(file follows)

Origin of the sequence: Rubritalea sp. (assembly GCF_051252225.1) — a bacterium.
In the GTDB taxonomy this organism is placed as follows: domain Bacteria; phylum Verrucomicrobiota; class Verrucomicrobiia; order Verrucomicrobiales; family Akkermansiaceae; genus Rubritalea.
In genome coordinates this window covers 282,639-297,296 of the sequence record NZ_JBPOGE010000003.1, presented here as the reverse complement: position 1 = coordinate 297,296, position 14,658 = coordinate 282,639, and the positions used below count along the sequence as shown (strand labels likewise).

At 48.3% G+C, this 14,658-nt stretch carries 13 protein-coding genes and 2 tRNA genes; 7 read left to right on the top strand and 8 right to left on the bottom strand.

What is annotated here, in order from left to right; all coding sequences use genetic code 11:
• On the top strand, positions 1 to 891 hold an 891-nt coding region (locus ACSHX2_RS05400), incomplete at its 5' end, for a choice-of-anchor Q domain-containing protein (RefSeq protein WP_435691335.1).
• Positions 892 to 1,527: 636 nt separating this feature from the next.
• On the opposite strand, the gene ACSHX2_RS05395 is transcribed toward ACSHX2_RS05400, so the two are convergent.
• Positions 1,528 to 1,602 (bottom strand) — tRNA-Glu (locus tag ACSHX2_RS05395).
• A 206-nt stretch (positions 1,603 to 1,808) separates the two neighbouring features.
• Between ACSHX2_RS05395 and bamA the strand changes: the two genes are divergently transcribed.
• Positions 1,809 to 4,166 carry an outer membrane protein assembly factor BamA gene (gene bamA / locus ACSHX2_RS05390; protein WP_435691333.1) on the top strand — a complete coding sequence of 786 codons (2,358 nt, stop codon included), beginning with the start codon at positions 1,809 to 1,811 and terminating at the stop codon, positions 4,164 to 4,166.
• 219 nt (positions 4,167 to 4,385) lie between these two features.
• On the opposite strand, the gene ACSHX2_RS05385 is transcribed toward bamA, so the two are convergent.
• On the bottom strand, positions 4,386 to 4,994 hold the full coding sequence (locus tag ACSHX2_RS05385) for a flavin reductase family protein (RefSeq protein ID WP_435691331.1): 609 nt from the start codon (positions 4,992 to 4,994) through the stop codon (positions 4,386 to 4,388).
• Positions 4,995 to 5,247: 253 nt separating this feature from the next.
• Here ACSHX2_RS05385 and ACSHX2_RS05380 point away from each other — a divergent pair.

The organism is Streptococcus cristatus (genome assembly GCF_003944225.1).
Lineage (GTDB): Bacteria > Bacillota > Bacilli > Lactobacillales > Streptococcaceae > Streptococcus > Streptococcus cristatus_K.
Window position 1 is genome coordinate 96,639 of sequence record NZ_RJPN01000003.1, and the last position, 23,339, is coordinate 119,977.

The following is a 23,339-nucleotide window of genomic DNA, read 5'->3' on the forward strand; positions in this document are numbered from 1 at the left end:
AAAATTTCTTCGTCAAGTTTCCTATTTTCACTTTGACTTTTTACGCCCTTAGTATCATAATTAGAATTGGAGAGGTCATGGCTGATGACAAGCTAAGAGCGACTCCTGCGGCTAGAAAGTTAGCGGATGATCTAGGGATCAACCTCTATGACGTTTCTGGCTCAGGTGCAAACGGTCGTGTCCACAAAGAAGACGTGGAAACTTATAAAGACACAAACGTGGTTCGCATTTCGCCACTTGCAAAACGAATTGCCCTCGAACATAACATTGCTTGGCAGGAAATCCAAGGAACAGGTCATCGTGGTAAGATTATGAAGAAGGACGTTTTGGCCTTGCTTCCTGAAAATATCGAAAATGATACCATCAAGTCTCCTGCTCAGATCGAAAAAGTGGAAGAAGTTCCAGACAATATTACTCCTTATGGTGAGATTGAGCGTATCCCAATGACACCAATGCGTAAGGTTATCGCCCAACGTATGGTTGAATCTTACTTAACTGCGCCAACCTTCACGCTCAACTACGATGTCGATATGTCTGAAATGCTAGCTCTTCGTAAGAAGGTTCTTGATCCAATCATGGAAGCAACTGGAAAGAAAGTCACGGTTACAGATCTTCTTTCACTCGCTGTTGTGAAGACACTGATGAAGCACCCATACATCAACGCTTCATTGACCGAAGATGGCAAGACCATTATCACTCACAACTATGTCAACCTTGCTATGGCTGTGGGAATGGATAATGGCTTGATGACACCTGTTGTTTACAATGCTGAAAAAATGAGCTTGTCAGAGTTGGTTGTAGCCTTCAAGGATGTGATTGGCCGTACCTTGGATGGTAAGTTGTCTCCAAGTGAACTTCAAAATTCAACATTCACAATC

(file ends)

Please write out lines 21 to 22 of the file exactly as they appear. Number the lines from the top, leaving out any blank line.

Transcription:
The following is a 23,339-nucleotide window of genomic DNA, read 5'->3' on the forward strand; positions in this document are numbered from 1 at the left end:
AAAATTTCTTCGTCAAGTTTCCTATTTTCACTTTGACTTTTTACGCCCTTAGTATCATAATTAGAATTGGAGAGGTCATGGCTGATGACAAGCTAAGAGCGACTCCTGCGGCTAGAAAGTTAGCGGATGATCTAGGGATCAACCTCTATGACGTTTCTGGCTCAGGTGCAAACGGTCGTGTCCACAAAGAAGACGTGGAAACTTATAAAGACACAAACGTGGTTCGCATTTCGCCACTTGCAAAACGAATTGCCCTCGAACATAACATTGCTTGGCAGGAAATCCAAGGAACAGGTCATCGTGGTAAGATTATGAAGAAGGACGTTTTGGCCTTGCTTCCTGAAAATATCGAAAATGATACCATCAAGTCTCCTGCTCAGATCGAAAAAGTGGAAGAAGTTCCAGACAATATTACTCCTTATGGTGAGATTGAGCGTATCCCAATGACACCAATGCGTAAGGTTATCGCCCAACGTATGGTTGAATCTTACTTAACTGCGCCAACCTTCACGCTCAACTACGATGTCGATATGTCTGAAATGCTAGCTCTTCGTAAGAAGGTTCTTGATCCAATCATGGAAGCAACTGGAAAGAAAGTCACGGTTACAGATCTTCTTTCACTCGCTGTTGTGAAGACACTGATGAAGCACCCATACATCAACGCTTCATTGACCGAAGATGGCAAGACCATTATCACTCACAACTATGTCAACCTTGCTATGGCTGTGGGAATGGATAATGGCTTGATGACACCTGTTGTTTACAATGCTGAAAAAATGAGCTTGTCAGAGTTGGTTGTAGCCTTCAAGGATGTGATTGGCCGTACCTTGGATGGTAAGTTGTCTCCAAGTGAACTTCAAAATTCAACATTCACAATC